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dc.contributor.authorBagguley, Dominic-
dc.contributor.authorOng, Sean-
dc.contributor.authorButeau, James P-
dc.contributor.authorKoschel, Sam-
dc.contributor.authorDhiantravan, Nattakorn-
dc.contributor.authorHofman, Michael S-
dc.contributor.authorEmmett, Louise-
dc.contributor.authorMurphy, Declan G-
dc.contributor.authorLawrentschuk, Nathan-
dc.identifier.citationFuture Oncology 2021; online first: 16 Marchen
dc.description.abstractProstate-specific membrane antigen (PSMA) PET/CT is a novel imaging technique for the detection and staging of either primary or recurrent prostate cancer. Early studies demonstrated its improved sensitivity and specificity over and in combination with other currently employed imaging techniques, such as multiparametric MRI, bone scan, PET and CT. However, the lack of strength and confidence in these studies has meant incorporation of PSMA PET/CT into clinical guidelines and practice has been limited to date. In response, a number of high-quality prospective studies have recently emerged and reflect exciting results seen in preceding publications. Here we recount some of the key earlier publications, report results from the latest studies and look to the future discussing some of the eagerly awaited ongoing clinical trials.en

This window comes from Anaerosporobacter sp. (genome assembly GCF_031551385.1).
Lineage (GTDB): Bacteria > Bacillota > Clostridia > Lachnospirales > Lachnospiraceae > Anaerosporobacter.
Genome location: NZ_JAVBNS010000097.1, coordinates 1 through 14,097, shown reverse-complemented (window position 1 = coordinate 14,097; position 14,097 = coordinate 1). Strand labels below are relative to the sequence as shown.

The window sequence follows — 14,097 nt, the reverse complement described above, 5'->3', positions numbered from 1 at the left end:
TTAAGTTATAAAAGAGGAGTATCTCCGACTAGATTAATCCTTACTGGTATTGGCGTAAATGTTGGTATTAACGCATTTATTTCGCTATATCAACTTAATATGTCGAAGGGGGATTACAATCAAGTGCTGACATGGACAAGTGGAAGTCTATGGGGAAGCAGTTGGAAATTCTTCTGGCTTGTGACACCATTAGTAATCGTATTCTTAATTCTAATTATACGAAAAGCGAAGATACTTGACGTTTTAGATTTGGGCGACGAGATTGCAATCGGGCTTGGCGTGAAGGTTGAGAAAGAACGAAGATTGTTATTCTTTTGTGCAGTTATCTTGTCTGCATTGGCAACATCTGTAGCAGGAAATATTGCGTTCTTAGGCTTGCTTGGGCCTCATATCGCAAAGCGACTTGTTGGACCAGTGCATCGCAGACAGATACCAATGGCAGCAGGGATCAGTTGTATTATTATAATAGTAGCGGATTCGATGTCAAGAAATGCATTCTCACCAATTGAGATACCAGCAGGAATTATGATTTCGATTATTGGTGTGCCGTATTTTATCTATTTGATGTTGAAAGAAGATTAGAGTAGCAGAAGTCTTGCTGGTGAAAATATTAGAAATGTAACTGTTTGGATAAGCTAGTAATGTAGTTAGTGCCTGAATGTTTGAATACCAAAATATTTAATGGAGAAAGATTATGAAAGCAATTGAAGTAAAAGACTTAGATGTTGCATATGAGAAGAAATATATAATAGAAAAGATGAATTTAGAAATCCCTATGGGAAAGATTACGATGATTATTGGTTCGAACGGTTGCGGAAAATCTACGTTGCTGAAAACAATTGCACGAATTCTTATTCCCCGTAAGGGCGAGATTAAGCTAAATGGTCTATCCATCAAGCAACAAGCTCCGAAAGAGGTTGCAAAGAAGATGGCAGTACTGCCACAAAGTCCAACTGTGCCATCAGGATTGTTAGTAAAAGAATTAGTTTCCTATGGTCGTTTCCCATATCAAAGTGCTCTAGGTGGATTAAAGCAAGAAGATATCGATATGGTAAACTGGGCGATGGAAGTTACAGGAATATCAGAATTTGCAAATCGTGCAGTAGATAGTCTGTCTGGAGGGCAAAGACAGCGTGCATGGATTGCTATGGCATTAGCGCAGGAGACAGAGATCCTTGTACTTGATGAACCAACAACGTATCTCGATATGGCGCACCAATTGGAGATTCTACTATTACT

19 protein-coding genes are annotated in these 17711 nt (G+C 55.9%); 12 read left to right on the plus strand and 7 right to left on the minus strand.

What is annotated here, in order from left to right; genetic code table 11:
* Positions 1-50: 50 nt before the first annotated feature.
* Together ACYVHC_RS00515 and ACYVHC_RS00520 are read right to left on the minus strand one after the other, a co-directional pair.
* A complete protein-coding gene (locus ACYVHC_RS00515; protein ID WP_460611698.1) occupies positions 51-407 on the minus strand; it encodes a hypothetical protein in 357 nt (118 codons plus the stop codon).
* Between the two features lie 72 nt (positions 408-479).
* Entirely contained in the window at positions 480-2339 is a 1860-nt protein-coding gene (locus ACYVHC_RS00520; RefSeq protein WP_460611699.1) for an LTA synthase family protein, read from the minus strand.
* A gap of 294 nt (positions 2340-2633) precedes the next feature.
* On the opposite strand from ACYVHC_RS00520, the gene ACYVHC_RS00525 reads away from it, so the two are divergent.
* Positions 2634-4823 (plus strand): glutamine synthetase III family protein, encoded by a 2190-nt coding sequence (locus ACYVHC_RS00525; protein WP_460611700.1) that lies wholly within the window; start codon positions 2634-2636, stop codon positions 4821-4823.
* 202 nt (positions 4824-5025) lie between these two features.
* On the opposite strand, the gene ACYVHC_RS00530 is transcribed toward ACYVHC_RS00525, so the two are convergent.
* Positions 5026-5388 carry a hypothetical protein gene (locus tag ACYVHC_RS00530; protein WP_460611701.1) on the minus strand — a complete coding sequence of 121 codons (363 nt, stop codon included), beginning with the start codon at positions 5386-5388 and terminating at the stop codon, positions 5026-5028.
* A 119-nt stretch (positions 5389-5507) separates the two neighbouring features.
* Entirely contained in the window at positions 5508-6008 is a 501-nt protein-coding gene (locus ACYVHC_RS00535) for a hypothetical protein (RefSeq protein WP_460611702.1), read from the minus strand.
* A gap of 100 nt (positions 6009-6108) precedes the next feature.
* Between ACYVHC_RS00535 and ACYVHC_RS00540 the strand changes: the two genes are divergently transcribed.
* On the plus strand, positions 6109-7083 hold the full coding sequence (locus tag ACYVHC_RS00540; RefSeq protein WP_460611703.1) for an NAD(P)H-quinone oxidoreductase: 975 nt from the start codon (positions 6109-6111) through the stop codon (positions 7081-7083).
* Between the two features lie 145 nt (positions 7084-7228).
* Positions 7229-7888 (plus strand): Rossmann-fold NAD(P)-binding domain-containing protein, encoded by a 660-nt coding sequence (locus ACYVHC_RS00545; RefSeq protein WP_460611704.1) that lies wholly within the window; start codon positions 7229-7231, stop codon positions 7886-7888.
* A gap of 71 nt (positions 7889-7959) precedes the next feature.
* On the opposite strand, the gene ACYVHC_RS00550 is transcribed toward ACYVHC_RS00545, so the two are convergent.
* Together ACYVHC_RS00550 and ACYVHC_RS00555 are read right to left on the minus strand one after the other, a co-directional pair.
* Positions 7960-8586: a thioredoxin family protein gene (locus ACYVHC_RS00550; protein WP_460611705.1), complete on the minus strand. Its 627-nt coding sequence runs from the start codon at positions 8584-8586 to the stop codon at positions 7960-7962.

dc.subjectProstate canceren
dc.titleThe role of PSMA PET/CT imaging in the diagnosis, staging and restaging of prostate cancer.en
dc.typeJournal Articleen
dc.identifier.journaltitleFuture Oncologyen
dc.identifier.affiliationMolecular Imaging & Therapeutic Nuclear Medicine, Peter MacCallum Cancer Centre, Melbourne, 3000, Australiaen
dc.identifier.affiliationDepartment of Urology, Royal Melbourne Hospital, Parkville, 3000, Australiaen
dc.identifier.affiliationSurgery (University of Melbourne)en
dc.identifier.affiliationSt Vincent's Hospital Nuclear Medicine & PET Department, Darlinghurst, 2010, Australiaen
dc.identifier.affiliationDivision of Cancer Surgery, Peter MacCallum Cancer Centre, Melbourne, 3000, Australiaen
dc.identifier.affiliationSir Peter MacCallum Department of Oncology, University of Melbourne, Parkville, 3000, Australiaen
dc.identifier.affiliationEJ Whitten Prostate Cancer Research Centre at Epworth, Melbourne, 3121, Australiaen
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